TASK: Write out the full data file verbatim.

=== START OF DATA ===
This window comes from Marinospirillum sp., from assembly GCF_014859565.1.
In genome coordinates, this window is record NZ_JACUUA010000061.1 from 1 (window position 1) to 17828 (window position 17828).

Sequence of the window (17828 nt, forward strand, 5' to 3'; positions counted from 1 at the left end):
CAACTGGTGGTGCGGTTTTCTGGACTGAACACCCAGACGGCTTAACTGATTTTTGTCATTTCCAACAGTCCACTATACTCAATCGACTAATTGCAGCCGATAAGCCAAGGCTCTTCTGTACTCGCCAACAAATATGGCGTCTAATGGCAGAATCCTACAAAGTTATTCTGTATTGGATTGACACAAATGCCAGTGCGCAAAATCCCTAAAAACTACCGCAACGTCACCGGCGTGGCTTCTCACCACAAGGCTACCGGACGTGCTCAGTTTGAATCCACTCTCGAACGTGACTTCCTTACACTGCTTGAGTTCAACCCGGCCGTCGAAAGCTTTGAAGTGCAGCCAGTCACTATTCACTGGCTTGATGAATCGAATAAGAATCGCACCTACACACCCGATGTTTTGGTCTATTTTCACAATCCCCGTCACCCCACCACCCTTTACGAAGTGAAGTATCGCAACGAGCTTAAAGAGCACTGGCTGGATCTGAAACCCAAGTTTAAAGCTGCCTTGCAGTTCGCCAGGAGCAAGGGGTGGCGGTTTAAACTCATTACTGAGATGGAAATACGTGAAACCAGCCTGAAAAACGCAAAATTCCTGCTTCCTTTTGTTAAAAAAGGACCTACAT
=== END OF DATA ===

This window comes from Marinospirillum sp., from assembly GCF_014859565.1.
In genome coordinates, this window is record NZ_JACUUA010000061.1 from 1 (window position 1) to 17828 (window position 17828).

Sequence of the window (17828 nt, forward strand, 5' to 3'; positions counted from 1 at the left end):
CAACTGGTGGTGCGGTTTTCTGGACTGAACACCCAGACGGCTTAACTGATTTTTGTCATTTCCAACAGTCCACTATACTCAATCGACTAATTGCAGCCGATAAGCCAAGGCTCTTCTGTACTCGCCAACAAATATGGCGTCTAATGGCAGAATCCTACAAAGTTATTCTGTATTGGATTGACACAAATGCCAGTGCGCAAAATCCCTAAAAACTACCGCAACGTCACCGGCGTGGCTTCTCACCACAAGGCTACCGGACGTGCTCAGTTTGAATCCACTCTCGAACGTGACTTCCTTACACTGCTTGAGTTCAACCCGGCCGTCGAAAGCTTTGAAGTGCAGCCAGTCACTATTCACTGGCTTGATGAATCGAATAAGAATCGCACCTACACACCCGATGTTTTGGTCTATTTTCACAATCCCCGTCACCCCACCACCCTTTACGAAGTGAAGTATCGCAACGAGCTTAAAGAGCACTGGCTGGATCTGAAACCCAAGTTTAAAGCTGCCTTGCAGTTCGCCAGGAGCAAGGGGTGGCGGTTTAAACTCATTACTGAGATGGAAATACGTGAAACCAGCCTGAAAAACGCAAAATTCCTGCTTCCTTTTGTTAAAAAAGGACCTACAT